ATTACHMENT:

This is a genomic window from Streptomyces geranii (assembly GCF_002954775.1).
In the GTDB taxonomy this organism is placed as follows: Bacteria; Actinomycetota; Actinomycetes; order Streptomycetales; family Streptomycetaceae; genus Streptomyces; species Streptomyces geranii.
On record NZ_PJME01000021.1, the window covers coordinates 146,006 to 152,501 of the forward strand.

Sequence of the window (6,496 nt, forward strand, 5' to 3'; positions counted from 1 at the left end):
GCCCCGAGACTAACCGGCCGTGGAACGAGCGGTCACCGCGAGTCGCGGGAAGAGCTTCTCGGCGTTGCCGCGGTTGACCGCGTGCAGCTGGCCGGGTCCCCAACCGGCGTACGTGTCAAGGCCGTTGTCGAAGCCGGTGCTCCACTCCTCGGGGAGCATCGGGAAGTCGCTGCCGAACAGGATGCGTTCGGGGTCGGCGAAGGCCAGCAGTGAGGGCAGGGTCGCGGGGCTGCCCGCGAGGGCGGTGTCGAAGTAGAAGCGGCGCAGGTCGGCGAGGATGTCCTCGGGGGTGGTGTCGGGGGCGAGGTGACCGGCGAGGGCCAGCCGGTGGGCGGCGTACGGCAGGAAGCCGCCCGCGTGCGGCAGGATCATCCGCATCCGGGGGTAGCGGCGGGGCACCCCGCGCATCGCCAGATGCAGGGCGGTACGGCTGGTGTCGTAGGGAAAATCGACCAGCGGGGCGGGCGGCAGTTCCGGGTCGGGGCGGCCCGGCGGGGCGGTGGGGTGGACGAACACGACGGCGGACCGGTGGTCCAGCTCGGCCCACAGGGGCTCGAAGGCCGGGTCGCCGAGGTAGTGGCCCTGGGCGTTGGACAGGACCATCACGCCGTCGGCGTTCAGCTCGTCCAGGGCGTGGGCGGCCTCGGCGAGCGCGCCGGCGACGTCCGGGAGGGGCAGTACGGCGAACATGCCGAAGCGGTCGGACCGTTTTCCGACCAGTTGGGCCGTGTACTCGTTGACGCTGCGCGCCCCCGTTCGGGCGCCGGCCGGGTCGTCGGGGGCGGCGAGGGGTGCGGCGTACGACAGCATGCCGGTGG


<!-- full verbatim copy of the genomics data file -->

This is a genomic window from Streptomyces geranii (assembly GCF_002954775.1).
In the GTDB taxonomy this organism is placed as follows: Bacteria; Actinomycetota; Actinomycetes; order Streptomycetales; family Streptomycetaceae; genus Streptomyces; species Streptomyces geranii.
On record NZ_PJME01000021.1, the window covers coordinates 146,006 to 152,501 of the forward strand.

Sequence of the window (6,496 nt, forward strand, 5' to 3'; positions counted from 1 at the left end):
GCCCCGAGACTAACCGGCCGTGGAACGAGCGGTCACCGCGAGTCGCGGGAAGAGCTTCTCGGCGTTGCCGCGGTTGACCGCGTGCAGCTGGCCGGGTCCCCAACCGGCGTACGTGTCAAGGCCGTTGTCGAAGCCGGTGCTCCACTCCTCGGGGAGCATCGGGAAGTCGCTGCCGAACAGGATGCGTTCGGGGTCGGCGAAGGCCAGCAGTGAGGGCAGGGTCGCGGGGCTGCCCGCGAGGGCGGTGTCGAAGTAGAAGCGGCGCAGGTCGGCGAGGATGTCCTCGGGGGTGGTGTCGGGGGCGAGGTGACCGGCGAGGGCCAGCCGGTGGGCGGCGTACGGCAGGAAGCCGCCCGCGTGCGGCAGGATCATCCGCATCCGGGGGTAGCGGCGGGGCACCCCGCGCATCGCCAGATGCAGGGCGGTACGGCTGGTGTCGTAGGGAAAATCGACCAGCGGGGCGGGCGGCAGTTCCGGGTCGGGGCGGCCCGGCGGGGCGGTGGGGTGGACGAACACGACGGCGGACCGGTGGTCCAGCTCGGCCCACAGGGGCTCGAAGGCCGGGTCGCCGAGGTAGTGGCCCTGGGCGTTGGACAGGACCATCACGCCGTCGGCGTTCAGCTCGTCCAGGGCGTGGGCGGCCTCGGCGAGCGCGCCGGCGACGTCCGGGAGGGGCAGTACGGCGAACATGCCGAAGCGGTCGGACCGTTTTCCGACCAGTTGGGCCGTGTACTCGTTGACGCTGCGCGCCCCCGTTCGGGCGCCGGCCGGGTCGTCGGGGGCGGCGAGGGGTGCGGCGTACGACAGCATGCCGGTGG